Table of Contents
This post is related to the functional component in React Native. We all know with React, we can make components using either classes or functions. Originally, class components were the only components that could have state. But since the introduction of React’s Hooks API, you can add state and more to function components.
Hooks were introduced in React Native 0.58 and because Hooks are the future-facing way to write React components it is a best practice to start writing your React Native code as a functional component.
Why Function Component?
1. No Class means no ‘this’
Another bonus is, not having to use ‘this’ means that we also don’t have to use bind, which is an even more confusing concept. So we can say that with functional components we will have a cleaner, clearer code.
2. Fewer lines
Functional components transpile down to less code than class components, which means functional components will create smaller bundles.
3. Easier to read and understand
Functional components are very easy to read and understand which is also a positive point as easy to understand means easy to test and debug.
Functional v/s Class Components
A class component requires you to extend from React.Component and create a render function that returns a React element. This requires more code also.
The class component in React Native
The functional component in React Native
While managing the state in classes we use setState and this.state to set and get the state respectively but in the functional component we have useState hook after the update of React 16.8.
State in Class Component
State in functional Component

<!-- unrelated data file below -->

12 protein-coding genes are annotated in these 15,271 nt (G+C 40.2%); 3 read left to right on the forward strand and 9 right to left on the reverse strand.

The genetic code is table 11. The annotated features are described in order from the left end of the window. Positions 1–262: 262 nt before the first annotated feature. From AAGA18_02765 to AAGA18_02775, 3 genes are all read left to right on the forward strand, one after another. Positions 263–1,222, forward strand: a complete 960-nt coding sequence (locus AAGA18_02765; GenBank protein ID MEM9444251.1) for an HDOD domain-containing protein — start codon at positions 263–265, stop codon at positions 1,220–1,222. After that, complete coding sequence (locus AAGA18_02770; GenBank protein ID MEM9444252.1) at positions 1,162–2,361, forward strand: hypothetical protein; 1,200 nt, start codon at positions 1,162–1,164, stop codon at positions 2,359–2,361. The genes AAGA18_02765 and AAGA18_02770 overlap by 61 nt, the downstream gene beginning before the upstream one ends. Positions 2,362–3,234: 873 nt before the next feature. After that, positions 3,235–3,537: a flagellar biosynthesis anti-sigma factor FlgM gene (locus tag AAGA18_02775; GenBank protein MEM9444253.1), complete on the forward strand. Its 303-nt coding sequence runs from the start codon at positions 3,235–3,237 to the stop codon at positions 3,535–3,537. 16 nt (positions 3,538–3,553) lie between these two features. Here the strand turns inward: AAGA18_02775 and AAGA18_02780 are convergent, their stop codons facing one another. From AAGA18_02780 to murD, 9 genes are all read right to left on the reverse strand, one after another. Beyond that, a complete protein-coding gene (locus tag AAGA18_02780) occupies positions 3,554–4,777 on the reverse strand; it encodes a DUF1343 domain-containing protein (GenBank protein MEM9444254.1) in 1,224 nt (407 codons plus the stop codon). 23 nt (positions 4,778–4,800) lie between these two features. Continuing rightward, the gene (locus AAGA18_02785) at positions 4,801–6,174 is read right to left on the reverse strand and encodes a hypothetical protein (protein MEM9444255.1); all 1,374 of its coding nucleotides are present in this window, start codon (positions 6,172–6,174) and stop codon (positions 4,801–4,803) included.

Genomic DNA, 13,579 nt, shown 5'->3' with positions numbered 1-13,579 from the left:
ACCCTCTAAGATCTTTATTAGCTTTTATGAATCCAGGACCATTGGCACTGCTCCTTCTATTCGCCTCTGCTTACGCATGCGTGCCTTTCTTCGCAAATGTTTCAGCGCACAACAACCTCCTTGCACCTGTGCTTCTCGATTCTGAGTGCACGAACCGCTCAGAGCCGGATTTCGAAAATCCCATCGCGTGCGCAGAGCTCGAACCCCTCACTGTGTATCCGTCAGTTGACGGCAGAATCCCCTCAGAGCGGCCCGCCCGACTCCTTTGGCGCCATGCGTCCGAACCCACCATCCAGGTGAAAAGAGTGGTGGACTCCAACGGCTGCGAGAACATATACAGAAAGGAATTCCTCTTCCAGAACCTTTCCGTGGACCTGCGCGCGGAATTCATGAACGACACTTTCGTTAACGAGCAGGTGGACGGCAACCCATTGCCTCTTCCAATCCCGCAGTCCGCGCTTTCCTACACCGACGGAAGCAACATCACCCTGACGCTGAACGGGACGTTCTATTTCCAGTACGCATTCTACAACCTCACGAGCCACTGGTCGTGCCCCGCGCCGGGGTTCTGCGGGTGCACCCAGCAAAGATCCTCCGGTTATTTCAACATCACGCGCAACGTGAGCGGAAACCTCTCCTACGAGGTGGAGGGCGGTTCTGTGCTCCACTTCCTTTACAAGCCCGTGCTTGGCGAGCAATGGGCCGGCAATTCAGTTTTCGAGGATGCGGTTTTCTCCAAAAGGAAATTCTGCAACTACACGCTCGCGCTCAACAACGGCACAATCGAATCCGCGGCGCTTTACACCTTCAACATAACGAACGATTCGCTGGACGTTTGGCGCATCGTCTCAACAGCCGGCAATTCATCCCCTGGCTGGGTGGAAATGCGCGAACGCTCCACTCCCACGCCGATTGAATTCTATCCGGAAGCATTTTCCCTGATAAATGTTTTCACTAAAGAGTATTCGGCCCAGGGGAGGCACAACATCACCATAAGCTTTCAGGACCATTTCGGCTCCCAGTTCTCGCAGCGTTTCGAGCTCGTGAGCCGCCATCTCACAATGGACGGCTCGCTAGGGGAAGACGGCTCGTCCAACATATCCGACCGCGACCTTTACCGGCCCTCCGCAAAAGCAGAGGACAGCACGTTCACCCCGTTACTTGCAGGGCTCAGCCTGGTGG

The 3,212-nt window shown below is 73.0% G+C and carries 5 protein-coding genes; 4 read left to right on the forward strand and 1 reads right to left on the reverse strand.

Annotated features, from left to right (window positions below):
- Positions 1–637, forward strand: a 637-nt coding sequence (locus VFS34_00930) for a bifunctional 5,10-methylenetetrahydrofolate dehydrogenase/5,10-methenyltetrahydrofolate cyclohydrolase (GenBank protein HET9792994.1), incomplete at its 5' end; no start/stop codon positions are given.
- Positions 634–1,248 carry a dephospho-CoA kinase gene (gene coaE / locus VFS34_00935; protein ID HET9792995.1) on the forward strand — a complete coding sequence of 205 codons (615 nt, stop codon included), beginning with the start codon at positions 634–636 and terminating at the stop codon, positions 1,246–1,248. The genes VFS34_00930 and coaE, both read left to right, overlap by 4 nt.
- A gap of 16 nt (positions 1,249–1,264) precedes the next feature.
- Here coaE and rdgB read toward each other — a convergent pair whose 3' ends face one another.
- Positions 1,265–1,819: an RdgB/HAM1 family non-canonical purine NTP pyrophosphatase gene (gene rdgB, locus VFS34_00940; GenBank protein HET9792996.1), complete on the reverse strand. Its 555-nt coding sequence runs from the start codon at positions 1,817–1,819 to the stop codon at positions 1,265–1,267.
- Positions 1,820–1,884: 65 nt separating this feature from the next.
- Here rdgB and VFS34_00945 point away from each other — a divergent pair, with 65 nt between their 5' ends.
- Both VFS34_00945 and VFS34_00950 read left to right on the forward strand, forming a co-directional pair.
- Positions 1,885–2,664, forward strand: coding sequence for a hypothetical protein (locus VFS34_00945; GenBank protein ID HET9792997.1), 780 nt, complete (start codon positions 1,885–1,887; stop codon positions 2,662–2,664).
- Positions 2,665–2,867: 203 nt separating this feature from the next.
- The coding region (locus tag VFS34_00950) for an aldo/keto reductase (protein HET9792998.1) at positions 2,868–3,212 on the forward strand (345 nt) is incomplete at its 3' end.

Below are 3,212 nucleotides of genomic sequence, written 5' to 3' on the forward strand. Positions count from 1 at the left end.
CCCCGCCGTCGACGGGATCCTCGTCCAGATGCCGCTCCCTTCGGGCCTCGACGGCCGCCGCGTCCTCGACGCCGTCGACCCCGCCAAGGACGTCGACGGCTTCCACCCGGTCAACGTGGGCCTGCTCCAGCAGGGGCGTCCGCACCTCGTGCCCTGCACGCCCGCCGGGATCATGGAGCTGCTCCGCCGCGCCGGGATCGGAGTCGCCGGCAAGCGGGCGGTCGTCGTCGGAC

3. Lifecycle Methods/Hooks
Another most important difference in Class and functional component is the lifecycle methods or you can say Lifecycle Hooks. We all know how important is the Lifecycle methods while developing any React Native application. LifeCycle methods give us the power to control the data and application flow on different activities. We are very much familiar with the class component Lifecycle methods but in case of functional components we have to manage all this with the help of useEffect hook.
Example of Lifecycle Methods for Class Component
Example of useEffect Hook for Functional Component
These are the main differences that I can think of. There are also many other small differences which you will get to know once you start using functional components. If you have doubts related to the useSate or useEffect then please wait and keep visiting AboutReact as I am going to post some content soon to help you understand the hooks.
Previously Class components were used as container components to handle state management and wrap child components and Functional components were generally used for display purposes as they did not have state management support but after the release of Hooks we can say functional components are the future of React Native development.
Class components are not deprecating but due to the many performance improvements in the functional component React Native team also suggested using the functional component over class components. Hooks are like a blessing for us, It makes coding super easy. It will take some time for you to understand the hooks but trust me once you understand hook you will fall in love with functional components and hooks.
If you have noticed I have started using the functional components in all my examples now and will start to update the old one soon. If you have any suggestions or want to share anything you can comment below.
I hope you like this post. 🙂
1 thought on “Understanding Functional Component for React Native Development”
Thanks for this article, Help me understand.